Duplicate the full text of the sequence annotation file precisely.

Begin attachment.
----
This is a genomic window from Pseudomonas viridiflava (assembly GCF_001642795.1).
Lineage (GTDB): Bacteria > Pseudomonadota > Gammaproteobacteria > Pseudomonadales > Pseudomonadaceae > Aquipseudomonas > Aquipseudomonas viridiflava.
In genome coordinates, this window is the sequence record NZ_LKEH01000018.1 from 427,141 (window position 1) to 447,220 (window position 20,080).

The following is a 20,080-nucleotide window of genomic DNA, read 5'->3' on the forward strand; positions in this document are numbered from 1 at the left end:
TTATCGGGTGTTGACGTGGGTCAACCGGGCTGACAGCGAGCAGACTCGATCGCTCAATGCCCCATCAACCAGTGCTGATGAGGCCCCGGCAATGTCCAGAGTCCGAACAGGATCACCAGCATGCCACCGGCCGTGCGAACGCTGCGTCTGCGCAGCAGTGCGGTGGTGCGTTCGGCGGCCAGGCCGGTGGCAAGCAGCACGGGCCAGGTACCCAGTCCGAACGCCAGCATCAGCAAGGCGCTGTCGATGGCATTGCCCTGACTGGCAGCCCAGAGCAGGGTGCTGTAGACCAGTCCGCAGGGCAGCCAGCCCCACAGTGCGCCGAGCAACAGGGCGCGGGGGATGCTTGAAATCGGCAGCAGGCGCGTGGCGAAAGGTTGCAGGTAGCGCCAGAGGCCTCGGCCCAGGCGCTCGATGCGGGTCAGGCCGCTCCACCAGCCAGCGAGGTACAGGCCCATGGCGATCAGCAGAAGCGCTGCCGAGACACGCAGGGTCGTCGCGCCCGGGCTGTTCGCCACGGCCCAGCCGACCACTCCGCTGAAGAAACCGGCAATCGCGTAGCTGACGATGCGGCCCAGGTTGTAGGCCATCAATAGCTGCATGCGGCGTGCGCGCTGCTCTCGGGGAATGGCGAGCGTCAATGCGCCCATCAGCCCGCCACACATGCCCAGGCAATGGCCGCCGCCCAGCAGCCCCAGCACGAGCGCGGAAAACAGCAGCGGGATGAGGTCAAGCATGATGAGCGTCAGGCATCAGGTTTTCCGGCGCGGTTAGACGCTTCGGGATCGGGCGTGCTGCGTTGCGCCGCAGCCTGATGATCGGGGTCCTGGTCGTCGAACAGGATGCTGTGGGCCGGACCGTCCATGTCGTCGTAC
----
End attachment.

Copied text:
This is a genomic window from Pseudomonas viridiflava (assembly GCF_001642795.1).
Lineage (GTDB): Bacteria > Pseudomonadota > Gammaproteobacteria > Pseudomonadales > Pseudomonadaceae > Aquipseudomonas > Aquipseudomonas viridiflava.
In genome coordinates, this window is the sequence record NZ_LKEH01000018.1 from 427,141 (window position 1) to 447,220 (window position 20,080).

The following is a 20,080-nucleotide window of genomic DNA, read 5'->3' on the forward strand; positions in this document are numbered from 1 at the left end:
TTATCGGGTGTTGACGTGGGTCAACCGGGCTGACAGCGAGCAGACTCGATCGCTCAATGCCCCATCAACCAGTGCTGATGAGGCCCCGGCAATGTCCAGAGTCCGAACAGGATCACCAGCATGCCACCGGCCGTGCGAACGCTGCGTCTGCGCAGCAGTGCGGTGGTGCGTTCGGCGGCCAGGCCGGTGGCAAGCAGCACGGGCCAGGTACCCAGTCCGAACGCCAGCATCAGCAAGGCGCTGTCGATGGCATTGCCCTGACTGGCAGCCCAGAGCAGGGTGCTGTAGACCAGTCCGCAGGGCAGCCAGCCCCACAGTGCGCCGAGCAACAGGGCGCGGGGGATGCTTGAAATCGGCAGCAGGCGCGTGGCGAAAGGTTGCAGGTAGCGCCAGAGGCCTCGGCCCAGGCGCTCGATGCGGGTCAGGCCGCTCCACCAGCCAGCGAGGTACAGGCCCATGGCGATCAGCAGAAGCGCTGCCGAGACACGCAGGGTCGTCGCGCCCGGGCTGTTCGCCACGGCCCAGCCGACCACTCCGCTGAAGAAACCGGCAATCGCGTAGCTGACGATGCGGCCCAGGTTGTAGGCCATCAATAGCTGCATGCGGCGTGCGCGCTGCTCTCGGGGAATGGCGAGCGTCAATGCGCCCATCAGCCCGCCACACATGCCCAGGCAATGGCCGCCGCCCAGCAGCCCCAGCACGAGCGCGGAAAACAGCAGCGGGATGAGGTCAAGCATGATGAGCGTCAGGCATCAGGTTTTCCGGCGCGGTTAGACGCTTCGGGATCGGGCGTGCTGCGTTGCGCCGCAGCCTGATGATCGGGGTCCTGGTCGTCGAACAGGATGCTGTGGGCCGGACCGTCCATGTCGTCGTAC